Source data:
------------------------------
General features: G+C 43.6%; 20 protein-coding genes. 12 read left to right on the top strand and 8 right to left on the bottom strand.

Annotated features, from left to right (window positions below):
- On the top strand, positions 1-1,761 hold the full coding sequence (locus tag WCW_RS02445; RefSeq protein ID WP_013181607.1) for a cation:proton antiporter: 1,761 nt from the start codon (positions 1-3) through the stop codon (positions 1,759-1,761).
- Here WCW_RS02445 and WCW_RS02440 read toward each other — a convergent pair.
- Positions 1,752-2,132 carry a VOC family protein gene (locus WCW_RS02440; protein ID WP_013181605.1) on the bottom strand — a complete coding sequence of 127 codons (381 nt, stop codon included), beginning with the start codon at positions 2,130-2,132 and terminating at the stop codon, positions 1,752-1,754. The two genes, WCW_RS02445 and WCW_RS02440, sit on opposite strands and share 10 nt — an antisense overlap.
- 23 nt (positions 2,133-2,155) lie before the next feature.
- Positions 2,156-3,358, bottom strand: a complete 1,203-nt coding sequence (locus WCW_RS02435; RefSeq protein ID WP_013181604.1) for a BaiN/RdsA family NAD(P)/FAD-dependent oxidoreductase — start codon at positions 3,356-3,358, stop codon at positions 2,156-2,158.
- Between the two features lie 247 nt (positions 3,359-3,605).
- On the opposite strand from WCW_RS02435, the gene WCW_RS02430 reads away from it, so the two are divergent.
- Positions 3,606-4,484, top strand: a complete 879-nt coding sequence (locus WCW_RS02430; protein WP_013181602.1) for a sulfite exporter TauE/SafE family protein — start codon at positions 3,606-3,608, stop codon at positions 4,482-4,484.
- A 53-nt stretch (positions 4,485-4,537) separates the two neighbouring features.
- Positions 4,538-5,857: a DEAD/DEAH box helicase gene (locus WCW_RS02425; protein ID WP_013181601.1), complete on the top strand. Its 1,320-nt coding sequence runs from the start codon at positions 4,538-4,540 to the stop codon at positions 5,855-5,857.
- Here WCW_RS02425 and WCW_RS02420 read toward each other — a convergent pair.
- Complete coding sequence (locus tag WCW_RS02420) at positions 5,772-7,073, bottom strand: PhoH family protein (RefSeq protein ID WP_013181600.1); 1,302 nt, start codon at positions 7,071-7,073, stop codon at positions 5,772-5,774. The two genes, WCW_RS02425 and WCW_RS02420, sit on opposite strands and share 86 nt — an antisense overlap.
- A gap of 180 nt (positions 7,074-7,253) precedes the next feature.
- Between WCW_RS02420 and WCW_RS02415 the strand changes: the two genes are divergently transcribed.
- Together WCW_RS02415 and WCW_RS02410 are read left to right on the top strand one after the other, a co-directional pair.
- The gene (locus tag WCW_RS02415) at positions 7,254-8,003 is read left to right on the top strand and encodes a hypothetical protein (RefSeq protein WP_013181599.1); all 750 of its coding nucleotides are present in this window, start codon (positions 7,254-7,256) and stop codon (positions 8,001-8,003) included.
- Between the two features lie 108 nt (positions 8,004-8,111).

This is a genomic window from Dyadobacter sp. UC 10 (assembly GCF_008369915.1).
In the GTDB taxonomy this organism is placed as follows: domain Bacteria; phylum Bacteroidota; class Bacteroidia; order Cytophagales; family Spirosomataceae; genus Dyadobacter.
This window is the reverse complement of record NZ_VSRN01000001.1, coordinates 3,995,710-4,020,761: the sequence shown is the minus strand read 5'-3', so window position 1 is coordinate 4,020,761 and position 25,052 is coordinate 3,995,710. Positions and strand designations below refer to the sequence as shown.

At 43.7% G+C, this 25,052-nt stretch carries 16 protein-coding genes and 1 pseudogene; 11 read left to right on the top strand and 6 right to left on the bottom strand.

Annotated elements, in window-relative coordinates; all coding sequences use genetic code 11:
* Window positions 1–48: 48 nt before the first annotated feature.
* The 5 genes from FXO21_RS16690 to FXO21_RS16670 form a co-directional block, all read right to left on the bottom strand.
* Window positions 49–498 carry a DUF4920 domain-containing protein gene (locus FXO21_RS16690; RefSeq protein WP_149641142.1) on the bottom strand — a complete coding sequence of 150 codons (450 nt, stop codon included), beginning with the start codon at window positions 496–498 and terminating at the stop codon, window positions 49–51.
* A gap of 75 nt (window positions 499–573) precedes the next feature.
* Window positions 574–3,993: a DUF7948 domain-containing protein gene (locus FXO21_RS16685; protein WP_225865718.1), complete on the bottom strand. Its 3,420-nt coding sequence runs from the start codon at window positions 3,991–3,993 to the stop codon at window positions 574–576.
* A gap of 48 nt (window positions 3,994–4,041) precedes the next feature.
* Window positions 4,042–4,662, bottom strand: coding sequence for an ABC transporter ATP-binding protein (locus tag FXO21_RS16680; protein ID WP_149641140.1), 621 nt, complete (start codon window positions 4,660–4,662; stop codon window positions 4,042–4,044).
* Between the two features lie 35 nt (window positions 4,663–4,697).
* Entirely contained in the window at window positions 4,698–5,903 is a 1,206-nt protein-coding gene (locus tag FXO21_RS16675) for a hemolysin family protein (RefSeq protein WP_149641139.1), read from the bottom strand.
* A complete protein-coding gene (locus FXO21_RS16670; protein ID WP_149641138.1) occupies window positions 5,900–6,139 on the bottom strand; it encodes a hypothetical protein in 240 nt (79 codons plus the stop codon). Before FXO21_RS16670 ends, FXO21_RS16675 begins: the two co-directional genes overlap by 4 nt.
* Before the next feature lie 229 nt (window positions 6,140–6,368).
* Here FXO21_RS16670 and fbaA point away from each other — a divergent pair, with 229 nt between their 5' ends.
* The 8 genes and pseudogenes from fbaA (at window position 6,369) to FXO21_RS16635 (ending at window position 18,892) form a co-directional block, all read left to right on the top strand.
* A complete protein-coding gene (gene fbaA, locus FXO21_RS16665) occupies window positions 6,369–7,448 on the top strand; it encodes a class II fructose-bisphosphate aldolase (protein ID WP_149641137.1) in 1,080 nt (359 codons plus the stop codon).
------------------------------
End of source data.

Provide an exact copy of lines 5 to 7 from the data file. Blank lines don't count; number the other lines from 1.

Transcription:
- Positions 1,752-2,132 carry a VOC family protein gene (locus WCW_RS02440; protein ID WP_013181605.1) on the bottom strand — a complete coding sequence of 127 codons (381 nt, stop codon included), beginning with the start codon at positions 2,130-2,132 and terminating at the stop codon, positions 1,752-1,754. The two genes, WCW_RS02445 and WCW_RS02440, sit on opposite strands and share 10 nt — an antisense overlap.
- 23 nt (positions 2,133-2,155) lie before the next feature.
- Positions 2,156-3,358, bottom strand: a complete 1,203-nt coding sequence (locus WCW_RS02435; RefSeq protein ID WP_013181604.1) for a BaiN/RdsA family NAD(P)/FAD-dependent oxidoreductase — start codon at positions 3,356-3,358, stop codon at positions 2,156-2,158.